Extreme caution needed when venturing outdoors, warns Taoiseach after storms
A red alert weather warning is still in place for many areas.
Taoiseach Leo Varadkar has asked the public to exercise extreme caution when venturing outdoors as the country moves into recovery mode following the worst snow storms in more than 30 years.
The Government’s safety advice warning people not to go outside has been lifted, but a red alert weather warning remains in place for large parts of the country.
Blizzard conditions swept across Ireland on Thursday night as polar air brought by the so-called Beast From The East weather system mixed with 100km/hr gales from Storm Emma.
Temperatures dropped below minus 5C and there were strong gale force winds.
A red weather alert issued by Met Eireann remains in place in Leinster and Munster and Galway until 6pm.
An orange alert weather warning is in place for Roscommon, Sligo and Mayo in the west and the border counties of Cavan, Monaghan, Donegal, and Leitrim. It runs until 6pm also.
“We’re now looking towards the recovery phase,” Mr Varadkar said.
“This will be a considerable challenge and is certain to take a few days.”
The Taoiseach thanked people for heeding advice to stay indoors.
He said work has begun on clearing snow and ice from the roads but many roads remain impassable.
Some 230 snow ploughs are clearing roads and more than 6,000 tonnes of grit have been spread along the road network.
National Emergency Coordination Group chairman Sean Hogan reiterated the group’s calls for people to stay off the roads until conditions improved.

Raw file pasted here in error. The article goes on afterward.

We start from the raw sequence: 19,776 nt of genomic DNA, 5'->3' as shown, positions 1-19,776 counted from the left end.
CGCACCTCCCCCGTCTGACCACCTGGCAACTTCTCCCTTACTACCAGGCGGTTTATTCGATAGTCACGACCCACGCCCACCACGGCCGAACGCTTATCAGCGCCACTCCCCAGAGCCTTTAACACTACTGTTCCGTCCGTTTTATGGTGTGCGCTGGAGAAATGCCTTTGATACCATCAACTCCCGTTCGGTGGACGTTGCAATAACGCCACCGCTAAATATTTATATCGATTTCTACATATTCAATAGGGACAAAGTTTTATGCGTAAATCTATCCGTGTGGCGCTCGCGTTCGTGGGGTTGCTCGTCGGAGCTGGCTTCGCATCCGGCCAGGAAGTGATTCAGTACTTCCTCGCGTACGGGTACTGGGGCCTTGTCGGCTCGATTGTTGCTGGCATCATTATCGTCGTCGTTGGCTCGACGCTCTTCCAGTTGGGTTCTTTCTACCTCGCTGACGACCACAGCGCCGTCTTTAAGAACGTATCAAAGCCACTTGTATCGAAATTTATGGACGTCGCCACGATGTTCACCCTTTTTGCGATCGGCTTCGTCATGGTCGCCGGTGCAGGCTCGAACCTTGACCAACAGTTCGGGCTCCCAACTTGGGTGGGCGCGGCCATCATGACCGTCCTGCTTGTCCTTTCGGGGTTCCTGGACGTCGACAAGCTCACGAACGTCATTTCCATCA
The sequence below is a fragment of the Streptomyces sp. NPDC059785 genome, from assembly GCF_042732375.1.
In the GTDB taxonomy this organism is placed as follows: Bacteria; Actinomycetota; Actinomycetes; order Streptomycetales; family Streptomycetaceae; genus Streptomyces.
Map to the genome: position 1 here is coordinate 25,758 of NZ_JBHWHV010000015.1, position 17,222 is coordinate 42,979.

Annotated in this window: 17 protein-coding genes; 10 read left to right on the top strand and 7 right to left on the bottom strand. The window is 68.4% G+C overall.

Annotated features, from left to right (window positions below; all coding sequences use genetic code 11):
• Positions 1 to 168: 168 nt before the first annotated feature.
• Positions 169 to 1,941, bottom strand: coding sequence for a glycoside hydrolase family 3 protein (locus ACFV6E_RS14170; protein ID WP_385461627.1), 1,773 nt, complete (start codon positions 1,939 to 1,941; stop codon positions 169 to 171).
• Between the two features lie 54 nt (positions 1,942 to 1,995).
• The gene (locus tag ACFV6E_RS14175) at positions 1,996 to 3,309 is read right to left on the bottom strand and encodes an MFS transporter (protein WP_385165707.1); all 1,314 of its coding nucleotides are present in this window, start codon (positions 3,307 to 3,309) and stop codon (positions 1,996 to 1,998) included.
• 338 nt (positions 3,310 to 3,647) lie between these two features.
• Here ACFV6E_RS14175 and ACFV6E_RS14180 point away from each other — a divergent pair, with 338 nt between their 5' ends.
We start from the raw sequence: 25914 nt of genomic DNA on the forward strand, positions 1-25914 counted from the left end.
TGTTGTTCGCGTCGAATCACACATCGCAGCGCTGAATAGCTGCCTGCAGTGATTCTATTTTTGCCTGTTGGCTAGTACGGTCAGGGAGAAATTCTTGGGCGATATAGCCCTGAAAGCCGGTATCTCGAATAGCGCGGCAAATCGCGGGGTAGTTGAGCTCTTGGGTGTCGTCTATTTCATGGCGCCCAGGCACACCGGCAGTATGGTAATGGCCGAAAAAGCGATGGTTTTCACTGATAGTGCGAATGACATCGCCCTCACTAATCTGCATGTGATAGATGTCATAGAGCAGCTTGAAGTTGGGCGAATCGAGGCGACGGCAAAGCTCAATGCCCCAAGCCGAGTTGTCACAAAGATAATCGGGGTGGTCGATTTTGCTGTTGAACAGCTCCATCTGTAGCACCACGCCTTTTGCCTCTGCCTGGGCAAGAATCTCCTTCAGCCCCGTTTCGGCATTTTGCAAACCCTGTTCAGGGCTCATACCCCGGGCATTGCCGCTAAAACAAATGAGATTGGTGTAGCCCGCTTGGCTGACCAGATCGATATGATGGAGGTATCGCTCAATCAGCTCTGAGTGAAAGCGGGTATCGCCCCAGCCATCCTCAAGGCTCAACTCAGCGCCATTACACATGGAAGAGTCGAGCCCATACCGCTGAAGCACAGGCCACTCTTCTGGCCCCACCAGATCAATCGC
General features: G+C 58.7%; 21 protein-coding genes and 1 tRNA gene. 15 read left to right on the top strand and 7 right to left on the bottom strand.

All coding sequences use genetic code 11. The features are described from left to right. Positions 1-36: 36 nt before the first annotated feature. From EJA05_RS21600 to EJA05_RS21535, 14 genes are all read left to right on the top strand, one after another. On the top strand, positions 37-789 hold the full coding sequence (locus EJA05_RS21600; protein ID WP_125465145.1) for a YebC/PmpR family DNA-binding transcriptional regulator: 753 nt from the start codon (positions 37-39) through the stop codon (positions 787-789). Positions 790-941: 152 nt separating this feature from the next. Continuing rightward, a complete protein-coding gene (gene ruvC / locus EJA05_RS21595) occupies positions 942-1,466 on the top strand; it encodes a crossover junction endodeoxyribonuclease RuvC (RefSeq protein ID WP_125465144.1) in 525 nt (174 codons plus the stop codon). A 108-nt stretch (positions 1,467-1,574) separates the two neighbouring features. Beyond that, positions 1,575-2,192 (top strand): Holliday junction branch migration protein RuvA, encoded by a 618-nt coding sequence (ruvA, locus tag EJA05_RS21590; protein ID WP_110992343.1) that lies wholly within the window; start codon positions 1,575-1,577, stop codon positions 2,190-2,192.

A teenage boy remains in a critical condition in Cork University Hospital after he fell taking pictures of the snow. He was out walking in the snow with his father in Co Cork when the incident happened.
Schools and colleges remain closed, all public transport, flights, and ferries services have been cancelled and may be limited on Saturday.
Irish Water has warned people to conserve water, with supplies disrupted in Mallow, Charleville, Cobh and parts of west Cork and several thousand homes in Galway left without water.
With treatment plants running at full capacity people have been asked not to run taps and not to use dishwashers or washing machines.
Ten thousand homes and businesses have been left without phone and internet access after the severe weather caused damage to the country’s pole, cable and mast infrastructure.
About 26,000 households remain without power, mainly in counties Dublin, Louth, Meath, Cork and Donegal. ESB Networks crews have already restored electricity to almost 100,000 homes that had lost power.
Gardai said they had responded to a number of people stranded in cars after they got caught in snow drifts overnight.
A number of people were still in their cars at 7am on Thursday. It is understood they were all safely rescued.
The incidents occurred across the greater Dublin area in Tallaght, Newcastle, Lucan and Blanchardstown.
The Defence Forces responded to 81 calls and the Coastguard assisted 400 people, the Taoiseach said.